A simple guide to the branding process.
A brand is far more than just a logo, it’s all the reasons someone chooses to buy your product or service.
Branding encompasses almost every aspect of a product or service including price point, promotions, communication (internal and external), advertising, company culture and tone of voice, which all manifest into how a brand attracts, engages and builds brand advocates. So, it’s no wonder creating a brand may seem an overwhelming task for any marketing professional.
So where do you start?
Here’s a brief overview of how to approach the branding process.
1. Brand audit
Where does the brand currently sit within the market space alongside competitors? How do you think your clients/customers would describe your brand? What’s the employee brand perception?
Where do you want to be in future? How do you want to be perceived? How do you want to engage with current and future clients/customers? Why do people buy from you? What makes you different from other companies? Delving deep into the DNA of a brand extracts fundamental brand elements which help define, craft and articulate brand messages in a succinct, consistent and engaging way.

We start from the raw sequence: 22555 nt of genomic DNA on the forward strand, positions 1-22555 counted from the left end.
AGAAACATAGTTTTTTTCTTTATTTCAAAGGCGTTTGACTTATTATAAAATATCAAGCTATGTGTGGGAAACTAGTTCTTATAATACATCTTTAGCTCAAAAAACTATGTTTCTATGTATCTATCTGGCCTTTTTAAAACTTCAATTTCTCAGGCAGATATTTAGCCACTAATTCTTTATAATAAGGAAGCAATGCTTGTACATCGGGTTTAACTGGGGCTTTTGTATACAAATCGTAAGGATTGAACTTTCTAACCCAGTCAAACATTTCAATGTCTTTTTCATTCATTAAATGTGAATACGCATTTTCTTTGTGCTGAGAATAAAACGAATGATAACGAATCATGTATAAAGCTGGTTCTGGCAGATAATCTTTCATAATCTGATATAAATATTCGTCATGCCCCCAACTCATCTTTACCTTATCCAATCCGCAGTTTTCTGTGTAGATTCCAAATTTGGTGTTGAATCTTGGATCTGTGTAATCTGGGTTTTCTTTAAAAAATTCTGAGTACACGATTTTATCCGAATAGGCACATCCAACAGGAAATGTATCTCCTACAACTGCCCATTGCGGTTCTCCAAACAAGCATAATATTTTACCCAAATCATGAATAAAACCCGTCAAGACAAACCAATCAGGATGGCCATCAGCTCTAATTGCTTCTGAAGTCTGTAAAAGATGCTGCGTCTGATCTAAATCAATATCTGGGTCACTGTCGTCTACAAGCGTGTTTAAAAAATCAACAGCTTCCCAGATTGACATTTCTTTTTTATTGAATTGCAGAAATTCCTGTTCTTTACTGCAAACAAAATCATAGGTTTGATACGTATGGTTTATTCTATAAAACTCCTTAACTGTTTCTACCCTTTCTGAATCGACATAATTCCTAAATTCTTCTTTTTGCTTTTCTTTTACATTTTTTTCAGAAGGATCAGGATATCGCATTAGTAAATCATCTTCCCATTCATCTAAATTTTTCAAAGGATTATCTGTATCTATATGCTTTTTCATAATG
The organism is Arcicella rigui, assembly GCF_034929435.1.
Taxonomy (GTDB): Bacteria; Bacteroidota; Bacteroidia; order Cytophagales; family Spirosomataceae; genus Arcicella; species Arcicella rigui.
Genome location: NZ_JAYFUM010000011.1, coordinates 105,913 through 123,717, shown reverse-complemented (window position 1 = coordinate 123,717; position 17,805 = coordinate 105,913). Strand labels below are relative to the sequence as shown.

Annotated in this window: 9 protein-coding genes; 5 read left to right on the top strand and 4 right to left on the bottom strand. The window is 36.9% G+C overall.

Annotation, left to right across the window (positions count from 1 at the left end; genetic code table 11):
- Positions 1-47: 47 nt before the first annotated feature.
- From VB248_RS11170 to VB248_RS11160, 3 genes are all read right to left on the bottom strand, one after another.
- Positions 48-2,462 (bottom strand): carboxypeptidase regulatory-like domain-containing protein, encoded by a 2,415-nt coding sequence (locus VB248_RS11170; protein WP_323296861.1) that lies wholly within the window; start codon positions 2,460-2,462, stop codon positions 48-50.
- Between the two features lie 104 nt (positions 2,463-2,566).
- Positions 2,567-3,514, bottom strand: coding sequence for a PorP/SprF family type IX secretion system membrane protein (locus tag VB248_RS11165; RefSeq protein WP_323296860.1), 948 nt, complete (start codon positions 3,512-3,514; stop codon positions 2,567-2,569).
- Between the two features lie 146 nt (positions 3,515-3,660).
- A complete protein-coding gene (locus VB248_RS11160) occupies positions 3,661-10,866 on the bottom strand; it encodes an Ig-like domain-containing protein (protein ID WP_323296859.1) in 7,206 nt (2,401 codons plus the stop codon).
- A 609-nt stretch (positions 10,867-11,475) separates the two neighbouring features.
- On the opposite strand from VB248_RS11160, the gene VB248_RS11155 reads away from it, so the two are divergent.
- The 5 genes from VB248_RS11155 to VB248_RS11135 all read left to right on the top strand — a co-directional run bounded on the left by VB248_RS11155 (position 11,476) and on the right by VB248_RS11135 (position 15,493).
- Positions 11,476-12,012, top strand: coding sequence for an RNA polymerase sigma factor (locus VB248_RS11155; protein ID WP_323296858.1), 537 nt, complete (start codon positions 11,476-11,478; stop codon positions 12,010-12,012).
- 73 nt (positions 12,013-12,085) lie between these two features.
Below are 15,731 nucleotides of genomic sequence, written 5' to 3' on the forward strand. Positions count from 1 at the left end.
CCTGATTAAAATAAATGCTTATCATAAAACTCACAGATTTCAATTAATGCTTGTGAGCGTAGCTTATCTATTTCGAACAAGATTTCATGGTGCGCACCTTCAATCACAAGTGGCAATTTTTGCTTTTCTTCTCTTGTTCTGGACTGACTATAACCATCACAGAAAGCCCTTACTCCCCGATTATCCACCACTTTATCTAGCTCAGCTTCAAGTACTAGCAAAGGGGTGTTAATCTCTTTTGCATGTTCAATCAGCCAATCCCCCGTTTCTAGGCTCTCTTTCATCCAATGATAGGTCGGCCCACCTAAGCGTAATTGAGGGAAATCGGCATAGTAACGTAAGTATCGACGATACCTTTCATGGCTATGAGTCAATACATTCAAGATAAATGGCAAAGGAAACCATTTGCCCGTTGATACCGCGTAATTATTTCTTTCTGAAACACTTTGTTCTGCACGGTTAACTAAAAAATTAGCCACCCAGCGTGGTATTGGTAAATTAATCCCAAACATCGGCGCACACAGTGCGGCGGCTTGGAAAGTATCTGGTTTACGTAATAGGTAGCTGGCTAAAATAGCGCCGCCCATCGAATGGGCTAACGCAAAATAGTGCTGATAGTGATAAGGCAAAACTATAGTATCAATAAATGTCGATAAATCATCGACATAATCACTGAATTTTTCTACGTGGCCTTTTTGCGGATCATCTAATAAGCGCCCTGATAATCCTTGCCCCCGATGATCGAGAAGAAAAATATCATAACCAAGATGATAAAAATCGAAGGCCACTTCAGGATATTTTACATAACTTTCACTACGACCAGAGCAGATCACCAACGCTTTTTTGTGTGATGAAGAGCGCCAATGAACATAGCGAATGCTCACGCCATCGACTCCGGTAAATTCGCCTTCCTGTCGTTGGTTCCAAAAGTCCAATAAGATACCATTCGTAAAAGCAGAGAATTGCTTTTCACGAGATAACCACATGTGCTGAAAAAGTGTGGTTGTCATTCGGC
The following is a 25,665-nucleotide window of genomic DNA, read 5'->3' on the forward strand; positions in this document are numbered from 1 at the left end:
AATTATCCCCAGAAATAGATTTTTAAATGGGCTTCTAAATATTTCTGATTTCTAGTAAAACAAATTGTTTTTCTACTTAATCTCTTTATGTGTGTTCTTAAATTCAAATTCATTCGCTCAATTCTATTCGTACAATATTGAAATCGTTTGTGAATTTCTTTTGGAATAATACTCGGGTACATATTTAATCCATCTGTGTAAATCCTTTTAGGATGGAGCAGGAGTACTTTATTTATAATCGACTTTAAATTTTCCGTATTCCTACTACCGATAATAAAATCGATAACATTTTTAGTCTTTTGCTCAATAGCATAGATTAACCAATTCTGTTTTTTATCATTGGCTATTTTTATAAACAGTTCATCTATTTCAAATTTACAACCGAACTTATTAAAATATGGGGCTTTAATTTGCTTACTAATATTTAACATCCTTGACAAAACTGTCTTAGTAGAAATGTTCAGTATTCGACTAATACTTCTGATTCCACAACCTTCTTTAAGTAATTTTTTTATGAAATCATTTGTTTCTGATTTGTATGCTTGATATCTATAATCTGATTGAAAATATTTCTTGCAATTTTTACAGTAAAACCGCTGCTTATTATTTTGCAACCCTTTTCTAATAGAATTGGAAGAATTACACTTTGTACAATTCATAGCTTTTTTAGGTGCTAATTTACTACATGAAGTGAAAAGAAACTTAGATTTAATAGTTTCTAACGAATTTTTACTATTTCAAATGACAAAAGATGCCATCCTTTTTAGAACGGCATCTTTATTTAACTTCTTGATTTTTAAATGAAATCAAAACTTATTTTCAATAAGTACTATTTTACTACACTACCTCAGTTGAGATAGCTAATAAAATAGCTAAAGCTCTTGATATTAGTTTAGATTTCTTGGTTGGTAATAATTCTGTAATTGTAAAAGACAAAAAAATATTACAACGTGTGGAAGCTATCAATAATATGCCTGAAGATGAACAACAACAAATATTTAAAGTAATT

This brand extraction process can take the guise of different approaches the most popular amongst successful brands being: a value proposition; the brand ideal; why.
Once you’ve clarity on the current and future positioning you’re ready for a designer to start the creative, this would include, graphics, copywriting for core messages and strapline, photography approach, typographic style, colour palettes, and of course consideration of how the brand will be executed into the different marcomms channels.
This stage involves an array of communication tools, from business cards to websites, brochures to digital interactive PDFs, presentation templates to promotional items. The list will be endless and is very much dependant on business needs, but it’s vitally important for a designer to be aware of the necessary implementation needs before commencing the identity stage.
Now for the boring but essential part, you’ve spent time and money creating your brand or rebranding but you need to ensure you maintain brand standards. Many organisations both large and small operate with brand guidelines they can be as simple or complex as you wish but you will most definitely need some control.
A successful brand doesn’t happen by accident, it’s been well considered with a clear message and vision. Don’t fall into the trap of jumping straight into the creative design, it’s worth taking some time to evaluate your brand.